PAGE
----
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Number of stay-at-home dads climbs

21% now say they are choosing to be main caregivers

The number of stay-at-home dads has doubled in the last 25 years, reaching a peak of 2.2 million in 2010 before dipping slightly to 2 million, according to a new report by the Pew Research Center. And although the Great Recession contributed to a sharp uptick, by far, the at-home dads in the fastest-growing segment say they’re home taking care of the kids because they want to be.

In 1989, only 5 percent of the 1.1 million at-home fathers said they were home to be primary caregivers. That share has increased four-fold now to 21 percent, a sign not only of the power of economics in reshaping traditional family structures but of shifting gender norms.

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‘‘The assumption that a lot of people make is that the number of stay-at-home dads went up because of the recession,” said Gretchen Livingston, author of the new report. “And while that’s absolutely true, even if you take out that trend altogether, the fact is, the number has been going up over time, regardless. And the biggest increase is in the share of fathers who want to stay home to take care of kids. That’s very striking.’’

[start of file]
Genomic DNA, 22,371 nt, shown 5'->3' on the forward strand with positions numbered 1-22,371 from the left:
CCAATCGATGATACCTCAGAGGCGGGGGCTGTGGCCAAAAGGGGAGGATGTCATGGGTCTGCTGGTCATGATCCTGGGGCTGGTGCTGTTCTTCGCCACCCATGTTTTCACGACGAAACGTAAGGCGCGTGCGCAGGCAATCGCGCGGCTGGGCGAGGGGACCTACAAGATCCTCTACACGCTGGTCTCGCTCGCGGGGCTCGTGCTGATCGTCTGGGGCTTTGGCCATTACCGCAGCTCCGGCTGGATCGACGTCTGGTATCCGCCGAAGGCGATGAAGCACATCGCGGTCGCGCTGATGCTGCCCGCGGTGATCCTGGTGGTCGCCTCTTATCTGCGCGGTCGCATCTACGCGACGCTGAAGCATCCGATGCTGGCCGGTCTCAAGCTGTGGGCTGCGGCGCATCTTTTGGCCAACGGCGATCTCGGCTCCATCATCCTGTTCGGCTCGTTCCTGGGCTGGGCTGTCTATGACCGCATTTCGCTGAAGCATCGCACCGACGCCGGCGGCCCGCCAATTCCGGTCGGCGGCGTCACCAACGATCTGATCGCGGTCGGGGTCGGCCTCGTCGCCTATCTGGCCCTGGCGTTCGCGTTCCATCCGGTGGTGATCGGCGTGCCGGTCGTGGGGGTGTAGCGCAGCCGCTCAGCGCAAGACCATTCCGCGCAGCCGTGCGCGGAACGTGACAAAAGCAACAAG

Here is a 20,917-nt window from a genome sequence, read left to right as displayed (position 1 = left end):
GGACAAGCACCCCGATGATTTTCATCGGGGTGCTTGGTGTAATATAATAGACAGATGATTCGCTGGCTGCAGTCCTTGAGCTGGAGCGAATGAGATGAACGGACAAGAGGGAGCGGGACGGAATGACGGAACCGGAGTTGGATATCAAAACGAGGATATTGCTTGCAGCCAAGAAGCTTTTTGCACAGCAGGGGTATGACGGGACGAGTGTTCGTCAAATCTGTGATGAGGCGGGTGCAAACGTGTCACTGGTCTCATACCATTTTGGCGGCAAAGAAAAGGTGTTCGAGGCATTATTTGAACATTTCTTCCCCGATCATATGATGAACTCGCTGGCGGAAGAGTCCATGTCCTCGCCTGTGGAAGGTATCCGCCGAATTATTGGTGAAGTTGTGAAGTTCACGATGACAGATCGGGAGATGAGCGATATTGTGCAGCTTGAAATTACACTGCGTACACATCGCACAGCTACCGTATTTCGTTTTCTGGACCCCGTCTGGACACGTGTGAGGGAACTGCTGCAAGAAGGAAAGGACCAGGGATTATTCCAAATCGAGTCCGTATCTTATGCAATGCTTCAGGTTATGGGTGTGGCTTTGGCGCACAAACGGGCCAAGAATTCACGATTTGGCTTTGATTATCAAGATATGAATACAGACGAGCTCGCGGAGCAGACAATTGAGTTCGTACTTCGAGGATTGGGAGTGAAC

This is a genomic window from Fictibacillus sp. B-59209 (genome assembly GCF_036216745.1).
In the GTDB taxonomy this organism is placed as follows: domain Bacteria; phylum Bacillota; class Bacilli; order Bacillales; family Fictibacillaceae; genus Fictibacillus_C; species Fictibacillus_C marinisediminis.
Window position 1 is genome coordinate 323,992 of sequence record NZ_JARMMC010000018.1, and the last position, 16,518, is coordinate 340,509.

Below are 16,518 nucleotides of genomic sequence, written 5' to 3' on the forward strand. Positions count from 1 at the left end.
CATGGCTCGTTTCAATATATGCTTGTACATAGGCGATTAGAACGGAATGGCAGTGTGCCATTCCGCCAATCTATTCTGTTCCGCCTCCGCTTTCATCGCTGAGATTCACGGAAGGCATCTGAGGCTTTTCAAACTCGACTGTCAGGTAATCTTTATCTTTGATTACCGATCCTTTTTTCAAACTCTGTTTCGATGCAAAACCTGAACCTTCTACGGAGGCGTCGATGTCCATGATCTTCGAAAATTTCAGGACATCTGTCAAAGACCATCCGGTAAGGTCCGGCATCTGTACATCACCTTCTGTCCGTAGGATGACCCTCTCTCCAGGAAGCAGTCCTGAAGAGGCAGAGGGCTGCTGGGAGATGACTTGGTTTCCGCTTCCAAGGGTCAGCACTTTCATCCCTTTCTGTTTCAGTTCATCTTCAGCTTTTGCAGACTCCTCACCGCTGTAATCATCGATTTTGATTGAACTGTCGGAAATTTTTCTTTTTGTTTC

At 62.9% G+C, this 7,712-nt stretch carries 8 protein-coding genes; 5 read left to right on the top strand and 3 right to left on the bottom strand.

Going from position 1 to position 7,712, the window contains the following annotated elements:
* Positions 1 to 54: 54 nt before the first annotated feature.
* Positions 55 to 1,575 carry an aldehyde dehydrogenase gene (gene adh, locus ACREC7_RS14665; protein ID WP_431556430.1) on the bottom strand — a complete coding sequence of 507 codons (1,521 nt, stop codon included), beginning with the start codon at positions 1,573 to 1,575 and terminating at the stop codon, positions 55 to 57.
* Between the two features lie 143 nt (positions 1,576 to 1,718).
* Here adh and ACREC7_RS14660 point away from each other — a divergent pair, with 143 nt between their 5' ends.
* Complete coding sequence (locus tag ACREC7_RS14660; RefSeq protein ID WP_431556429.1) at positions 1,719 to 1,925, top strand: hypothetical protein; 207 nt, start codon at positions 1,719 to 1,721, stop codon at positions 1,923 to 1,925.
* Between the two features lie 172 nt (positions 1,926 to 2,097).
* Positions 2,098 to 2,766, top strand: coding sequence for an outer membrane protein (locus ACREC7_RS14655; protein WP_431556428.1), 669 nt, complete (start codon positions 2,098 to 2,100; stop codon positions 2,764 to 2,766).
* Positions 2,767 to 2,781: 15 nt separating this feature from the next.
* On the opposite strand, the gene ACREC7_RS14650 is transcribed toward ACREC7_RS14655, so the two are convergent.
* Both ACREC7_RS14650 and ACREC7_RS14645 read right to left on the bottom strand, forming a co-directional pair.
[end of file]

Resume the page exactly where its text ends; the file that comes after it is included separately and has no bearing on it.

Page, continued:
While the number of at-home fathers has been on the rise, the actual number is in dispute, in part, Livingston said, because there just isn’t a lot of information collected about dads not at work. Livingston used the Current Population Survey, conducted by the US Census Bureau and the Bureau of Labor Statistics, and included fathers ages 18 to 69 who reported living with at least one child younger than 18 who has not worked for pay in the prior year.

The Census Bureau limits the definition of at-home fathers to those living with children younger than 15 who are home as primary caretakers. That’s the fastest-growing segment of at-home fathers and now stands at around 214,000. Some at-home father groups say the number could be as high as 7 million because they also include the number of fathers who say they are primary caretakers but might work part-time out of the home.

Mike Stilwell, cofounder of the growing National At-Home Dad Network, say society has come a long way toward accepting stay-at-home dads.

“The more and more dads taking care of kids becomes acceptable to people, and the more they see how natural it is for a father to do it, I think it’s going to keep getting better,” he said. “I just wish I’d done it earlier.’’

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